Joining Paulsen in a yes vote were GOP Reps. Michele Bachmann and John Kline.
Democrat Rep. Betty McCollum said ahead of the vote she was going to vote "no on the Boehner lawsuit and will instead focus my energy on the needs of the families of the Fourth District."
Democratic Reps. Tim Walz, Keith Ellison, Collin Peterson and Rick Nolan also voted no.
"Republicans have failed to get their work done in Washington and they use stunts like this lawsuit to distract attention from that simple truth," McCollum said.
The Republican challengers in Minnesota’s two most competitive congressional races are attracting more donations from high-ranking members of Congress.
During the months of April, May and June, Eighth Congressional District candidate Stewart Mills III attracted contributions from the leadership PACs of new House Majority Whip Steve Scalise of Louisiana, Senate Minority Leader Mitch McConnell of Kentucky, House Ways and Means Committee Chairman Dave Camp of Michigan, House Oversight and Government Reform Committee Chairman Darrell Issa of California and Cathy McMorris Rodgers of Washington, chair of the House Republican Conference.
In the state's Seventh District, state Sen. Torrey Westrom picked up donations from the PACs of Scalise, Camp, House Energy and Commerce Committee Chairman Fred Upton of Michigan and outgoing House Majority Leader Eric Cantor of Virginia.
House Speaker John Boehner’s campaign committee also donated to the Mills and Westrom campaigns.
Westrom and Mills had the best fundraising stretches of their campaigns after the National Republican Congressional Committee promoted them to the top tier of its “Young Guns" program. The designation sends a signal to sitting members of Congress that the challengers are promising candidates.
The incumbents in the races, Democratic Reps. Rick Nolan in the Eighth and Collin Peterson in the Seventh, also had their best fundraising quarters of the election cycle and still hold cash-on-hand leads over their challengers.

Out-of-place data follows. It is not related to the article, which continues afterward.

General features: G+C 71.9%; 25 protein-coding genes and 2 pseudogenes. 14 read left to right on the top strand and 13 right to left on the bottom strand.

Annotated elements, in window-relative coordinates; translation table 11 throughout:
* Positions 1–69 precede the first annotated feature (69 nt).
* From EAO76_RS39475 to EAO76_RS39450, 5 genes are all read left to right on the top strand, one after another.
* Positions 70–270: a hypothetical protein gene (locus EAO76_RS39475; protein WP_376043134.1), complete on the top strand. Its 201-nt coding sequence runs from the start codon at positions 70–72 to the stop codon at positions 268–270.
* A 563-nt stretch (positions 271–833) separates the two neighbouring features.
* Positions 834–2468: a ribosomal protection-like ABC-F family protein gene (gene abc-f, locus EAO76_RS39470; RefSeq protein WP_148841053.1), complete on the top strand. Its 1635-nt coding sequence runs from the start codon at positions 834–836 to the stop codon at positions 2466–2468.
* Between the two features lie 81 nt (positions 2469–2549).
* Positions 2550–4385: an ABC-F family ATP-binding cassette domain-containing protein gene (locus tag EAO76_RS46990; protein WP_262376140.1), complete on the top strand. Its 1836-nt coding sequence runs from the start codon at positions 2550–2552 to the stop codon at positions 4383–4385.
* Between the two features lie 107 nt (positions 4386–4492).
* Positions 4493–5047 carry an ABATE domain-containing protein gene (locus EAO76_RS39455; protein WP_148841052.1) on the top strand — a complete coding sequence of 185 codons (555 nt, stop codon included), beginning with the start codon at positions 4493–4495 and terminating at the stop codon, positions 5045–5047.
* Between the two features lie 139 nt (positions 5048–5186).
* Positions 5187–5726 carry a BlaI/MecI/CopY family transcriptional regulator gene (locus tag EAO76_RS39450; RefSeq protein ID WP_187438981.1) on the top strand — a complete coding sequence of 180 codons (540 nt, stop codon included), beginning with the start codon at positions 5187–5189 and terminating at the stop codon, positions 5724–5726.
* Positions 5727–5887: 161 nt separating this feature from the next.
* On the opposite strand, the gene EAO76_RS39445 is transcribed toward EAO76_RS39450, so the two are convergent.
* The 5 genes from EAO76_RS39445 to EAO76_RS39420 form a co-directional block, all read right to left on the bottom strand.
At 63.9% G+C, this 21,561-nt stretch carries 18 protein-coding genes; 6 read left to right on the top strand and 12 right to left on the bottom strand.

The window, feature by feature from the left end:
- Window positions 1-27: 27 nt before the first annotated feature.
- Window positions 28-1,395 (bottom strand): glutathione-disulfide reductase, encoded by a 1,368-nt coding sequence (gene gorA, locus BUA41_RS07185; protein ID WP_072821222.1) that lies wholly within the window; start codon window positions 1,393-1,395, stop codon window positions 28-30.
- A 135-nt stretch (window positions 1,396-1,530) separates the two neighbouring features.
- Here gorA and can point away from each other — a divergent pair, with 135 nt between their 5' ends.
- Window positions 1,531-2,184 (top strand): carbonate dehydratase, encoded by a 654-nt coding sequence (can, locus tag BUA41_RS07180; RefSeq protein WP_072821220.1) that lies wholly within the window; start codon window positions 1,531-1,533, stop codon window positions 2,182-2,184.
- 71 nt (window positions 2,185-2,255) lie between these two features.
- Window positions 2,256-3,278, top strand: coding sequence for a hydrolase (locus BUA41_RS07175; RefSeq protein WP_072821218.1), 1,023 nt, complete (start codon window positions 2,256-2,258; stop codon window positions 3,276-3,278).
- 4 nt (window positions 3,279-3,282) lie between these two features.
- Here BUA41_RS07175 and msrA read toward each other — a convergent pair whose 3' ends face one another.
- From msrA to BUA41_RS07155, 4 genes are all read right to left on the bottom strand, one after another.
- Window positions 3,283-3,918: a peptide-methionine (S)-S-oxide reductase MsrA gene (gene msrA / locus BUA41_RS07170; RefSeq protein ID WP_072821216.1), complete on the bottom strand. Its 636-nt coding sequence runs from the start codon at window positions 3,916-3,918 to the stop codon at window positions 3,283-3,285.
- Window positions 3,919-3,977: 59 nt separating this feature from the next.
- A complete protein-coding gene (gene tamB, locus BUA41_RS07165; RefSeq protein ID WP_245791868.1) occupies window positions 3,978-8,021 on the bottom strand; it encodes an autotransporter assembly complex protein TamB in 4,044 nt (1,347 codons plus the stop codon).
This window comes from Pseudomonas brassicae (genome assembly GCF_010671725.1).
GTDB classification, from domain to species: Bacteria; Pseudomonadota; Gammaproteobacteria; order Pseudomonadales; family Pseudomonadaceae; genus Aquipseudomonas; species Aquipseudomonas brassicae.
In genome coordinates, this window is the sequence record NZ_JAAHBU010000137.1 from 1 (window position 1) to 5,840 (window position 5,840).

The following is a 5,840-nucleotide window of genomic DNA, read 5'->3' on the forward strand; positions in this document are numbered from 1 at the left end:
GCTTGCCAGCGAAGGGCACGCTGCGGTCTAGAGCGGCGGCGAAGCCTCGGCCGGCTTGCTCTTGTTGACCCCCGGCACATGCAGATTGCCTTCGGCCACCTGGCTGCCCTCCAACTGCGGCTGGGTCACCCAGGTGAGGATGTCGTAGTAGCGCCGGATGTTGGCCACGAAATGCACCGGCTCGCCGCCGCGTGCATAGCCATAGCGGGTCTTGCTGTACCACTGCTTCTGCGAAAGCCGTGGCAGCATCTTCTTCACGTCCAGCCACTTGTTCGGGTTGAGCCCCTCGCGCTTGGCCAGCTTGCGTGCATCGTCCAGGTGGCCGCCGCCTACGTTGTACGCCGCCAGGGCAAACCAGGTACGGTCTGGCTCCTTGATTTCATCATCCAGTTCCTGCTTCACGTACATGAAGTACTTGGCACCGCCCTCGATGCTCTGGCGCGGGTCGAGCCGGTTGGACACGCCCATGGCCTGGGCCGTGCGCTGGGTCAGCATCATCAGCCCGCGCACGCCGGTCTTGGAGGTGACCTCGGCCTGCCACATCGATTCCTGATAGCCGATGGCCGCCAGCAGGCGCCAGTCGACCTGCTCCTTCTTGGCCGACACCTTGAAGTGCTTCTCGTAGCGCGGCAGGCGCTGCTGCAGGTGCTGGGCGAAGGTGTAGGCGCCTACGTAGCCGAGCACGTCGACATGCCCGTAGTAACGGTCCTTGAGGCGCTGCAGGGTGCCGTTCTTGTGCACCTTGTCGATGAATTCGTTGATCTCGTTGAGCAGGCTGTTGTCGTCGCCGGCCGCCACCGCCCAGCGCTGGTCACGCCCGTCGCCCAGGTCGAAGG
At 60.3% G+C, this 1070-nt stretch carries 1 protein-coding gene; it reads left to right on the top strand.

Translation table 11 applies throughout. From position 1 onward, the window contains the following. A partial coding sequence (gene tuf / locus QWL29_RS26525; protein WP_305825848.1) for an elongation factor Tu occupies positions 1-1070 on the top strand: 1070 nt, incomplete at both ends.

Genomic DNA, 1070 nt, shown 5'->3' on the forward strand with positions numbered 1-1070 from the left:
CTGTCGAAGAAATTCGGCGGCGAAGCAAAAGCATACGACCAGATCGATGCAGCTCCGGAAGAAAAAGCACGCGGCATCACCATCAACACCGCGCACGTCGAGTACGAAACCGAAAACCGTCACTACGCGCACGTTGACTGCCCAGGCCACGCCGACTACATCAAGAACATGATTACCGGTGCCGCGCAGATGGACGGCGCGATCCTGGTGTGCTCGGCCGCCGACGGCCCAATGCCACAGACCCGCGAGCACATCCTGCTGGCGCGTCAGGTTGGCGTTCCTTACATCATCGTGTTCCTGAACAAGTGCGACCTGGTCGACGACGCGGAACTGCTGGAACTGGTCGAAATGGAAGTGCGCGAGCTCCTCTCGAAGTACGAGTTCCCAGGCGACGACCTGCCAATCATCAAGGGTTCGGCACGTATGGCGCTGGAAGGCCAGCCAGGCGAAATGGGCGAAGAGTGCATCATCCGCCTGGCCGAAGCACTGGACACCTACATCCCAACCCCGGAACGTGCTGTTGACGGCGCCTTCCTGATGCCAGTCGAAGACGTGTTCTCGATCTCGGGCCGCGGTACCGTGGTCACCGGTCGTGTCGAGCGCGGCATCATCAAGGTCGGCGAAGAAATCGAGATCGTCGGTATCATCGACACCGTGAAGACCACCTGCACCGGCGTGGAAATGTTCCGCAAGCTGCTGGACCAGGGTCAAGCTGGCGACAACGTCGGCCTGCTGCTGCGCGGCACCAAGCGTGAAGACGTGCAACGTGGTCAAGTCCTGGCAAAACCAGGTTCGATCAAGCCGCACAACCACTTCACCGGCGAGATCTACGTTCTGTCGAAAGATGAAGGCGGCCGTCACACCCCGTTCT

In Minnesota’s Seventh Congressional District race, Democratic U.S. Rep. Collin Peterson and his Republican challenger, Torrey Westrom, stepped up their fundraising during the months of April, May and June.
Peterson raised $268,000 during the quarter and has $717,300 banked for his re-election bid. The top Democrat on the House Agriculture Committee, Peterson is seeking a 13th term in Congress.
Westrom raised nearly $231,500 and has almost $327,800 cash-on-hand. The attorney and state senator, announced his candidacy in early December.
The second quarter marked the best fundraising period of the election cycle for both candidates.
Westrom has the backing of the national Republicans, who consider Peterson vulnerable because he hails from a district that backed Republican candidate Mitt Romney in the 2012 presidential election. The seat covers much of western Minnesota from the Canadian border down to southern part of the state.
This spring, the National Republican Congressional Committee named Westrom to its “Young Guns” program for promising candidates.
Despite the district's conservative tilt, Republicans challengers haven't posed much of a threat to Peterson, a conservative Democrat who has coasted to re-election for much of the past 20 years.